Wells locked in, brought his bat back and swung quickly, sending the ball hurtling over the left-field wall. He then dropped his lumber and headed up the first-base line, easing into a steady trot as the baseball ricocheted off the facing of the third deck inside Rogers Centre.
"I hit that one pretty good," said a smirking Wells, following the Blue Jays' 4-3 victory over the Royals on Tuesday night.
That fourth-inning solo shot kept Wells' opening-season offensive tear alive. Perhaps more important for the Blue Jays was his seventh-inning double, which ignited a late rally to help Toronto piece together its fifth comeback win of the season. Now the Jays are poised for a sweep of the three-game set against the Royals.
After being swept by the Angels in a three-game series over the weekend, such a turnaround against Kansas City has been an encouraging development for the Blue Jays. Wells led the charge, but there were contributions throughout the lineup, helping to overcome an admittedly shaky evening on the mound for starter Dana Eveland.
In the season's early going, charging late has been a welcomed trend.
"One guy gets something started and it's kind of just everybody wants to jump on," Wells said. "I think that's the thing with this team. Guys continue to play no matter what the situation is, and that's kind of the beginning of trying to build something special around here."
Wells began Toronto's latest comeback with his towering solo blast off Royals starter Kyle Davies in the fourth inning, cutting Kansas City's lead to 3-2. In the seventh, Wells yanked the first pitch he received from Davies into left-center field for a leadoff double. The Jays (9-6) did not take long after that to chase Davies from the contest.
Lyle Overbay followed by drilling a pitch from Davies to deep center field, where outfielder Rick Ankiel was unable to make a catch as he closed in on the wall. The ball dropped in and Overbay reached with a double, but Wells had to hold up at third base. Two infield singles later -- one from Jose Bautista and another from John Buck -- and the Jays held a 4-3 advantage.
Eveland was as thrilled about that late push as anyone on the Jays.
"I didn't have my best stuff and obviously it showed," said Eveland, who allowed three runs -- two earned -- over 5 1/3 innings. "I did what I could to keep the team in the game, and these guys came out and swung the bats late, and we pulled through. So I'm real happy."
After the Jays' offense spotted Eveland a 1-0 lead in the first inning, the left-hander gave it away quickly. Eveland allowed four singles in the second, paving the way for a pair of runs that put Toronto behind, 2-1. A costly fielding error by Bautista at third base an inning later then opened the door for an RBI double from Alberto Callaspo.
From there, Wells went to work against the Royals (5-9), finishing 3-for-4 with the home run, two doubles and a pair of runs scored.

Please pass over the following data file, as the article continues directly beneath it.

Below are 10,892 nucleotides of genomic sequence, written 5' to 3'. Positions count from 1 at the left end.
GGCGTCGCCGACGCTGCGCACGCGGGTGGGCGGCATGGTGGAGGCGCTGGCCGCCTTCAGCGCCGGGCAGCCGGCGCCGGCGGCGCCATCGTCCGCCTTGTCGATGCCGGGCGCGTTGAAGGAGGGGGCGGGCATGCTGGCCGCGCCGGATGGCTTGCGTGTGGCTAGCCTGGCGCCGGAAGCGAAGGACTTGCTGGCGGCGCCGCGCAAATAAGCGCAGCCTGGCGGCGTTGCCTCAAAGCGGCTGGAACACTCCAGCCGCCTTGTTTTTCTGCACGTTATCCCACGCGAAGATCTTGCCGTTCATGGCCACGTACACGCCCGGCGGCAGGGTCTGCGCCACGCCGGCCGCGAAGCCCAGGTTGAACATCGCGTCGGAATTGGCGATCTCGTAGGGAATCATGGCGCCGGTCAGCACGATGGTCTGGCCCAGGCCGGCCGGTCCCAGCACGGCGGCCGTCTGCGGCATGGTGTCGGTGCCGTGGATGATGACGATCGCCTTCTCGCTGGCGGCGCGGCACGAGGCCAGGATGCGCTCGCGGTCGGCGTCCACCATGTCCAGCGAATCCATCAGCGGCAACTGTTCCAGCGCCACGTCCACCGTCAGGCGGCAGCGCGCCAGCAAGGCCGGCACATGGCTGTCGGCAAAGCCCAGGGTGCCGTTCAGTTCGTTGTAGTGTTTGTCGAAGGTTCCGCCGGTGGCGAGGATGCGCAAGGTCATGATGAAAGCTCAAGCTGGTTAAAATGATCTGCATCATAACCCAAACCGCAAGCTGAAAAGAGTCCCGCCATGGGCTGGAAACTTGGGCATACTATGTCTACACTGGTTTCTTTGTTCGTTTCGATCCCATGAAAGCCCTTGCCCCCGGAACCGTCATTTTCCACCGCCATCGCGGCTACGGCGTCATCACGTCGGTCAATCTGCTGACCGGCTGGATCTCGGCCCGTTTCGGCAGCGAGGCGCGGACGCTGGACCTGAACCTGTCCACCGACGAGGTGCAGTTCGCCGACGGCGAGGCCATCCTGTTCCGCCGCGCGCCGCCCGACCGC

"Right now, he's pretty much just hitting everything up there," Blue Jays manager Cito Gaston said. "We just hope he continues to do that. I'm seeing the Vernon that I didn't see last year."
Last year is when Wells kept quiet about an ailing left wrist injury that ultimately required surgery over the offseason. Toronto's center fielder has never used the issue as an excuse for the worst offensive showing of his career, and Gaston is quick to note that Wells never once complained about pain during his 158 games played in 2009.
That, though, is in the past.
Currently, Wells is performing at a level reminiscent of his 2006 campaign, when he made an All-Star team, earned a Silver Slugger Award and was handed a seven-year extension worth $126 million by the Jays. Through 15 games, Wells is hitting .364 and with seven homers (tied for first in the Majors) and 47 total bases (first in the Majors).
"He's been swinging a hot bat all season," Eveland said. "I hope he does it all year. I think I heard he's leading the league in homers now and total bases and all kinds of stuff. He's been real hot for us. Obviously, it's much appreciated by his pitchers."
Is Wells' early-season production the result of finally being completely healthy?
"There's a lot of things that go into play," Wells said.
Wells is quick to credit the work he has put in with hitting coach Dwayne Murphy, who had the center fielder make a slight alteration with his hands while swinging. The change has paid early dividends, but Wells understands as well as anyone that 15 games does not make a season.
"It's just over two weeks or whatever," Wells said. "I'm continuing to work and continuing to try to get better. That's the goal, no matter how you're doing."
Jordan Bastian is a reporter for MLB.com. This story was not subject to the approval of Major League Baseball or its clubs.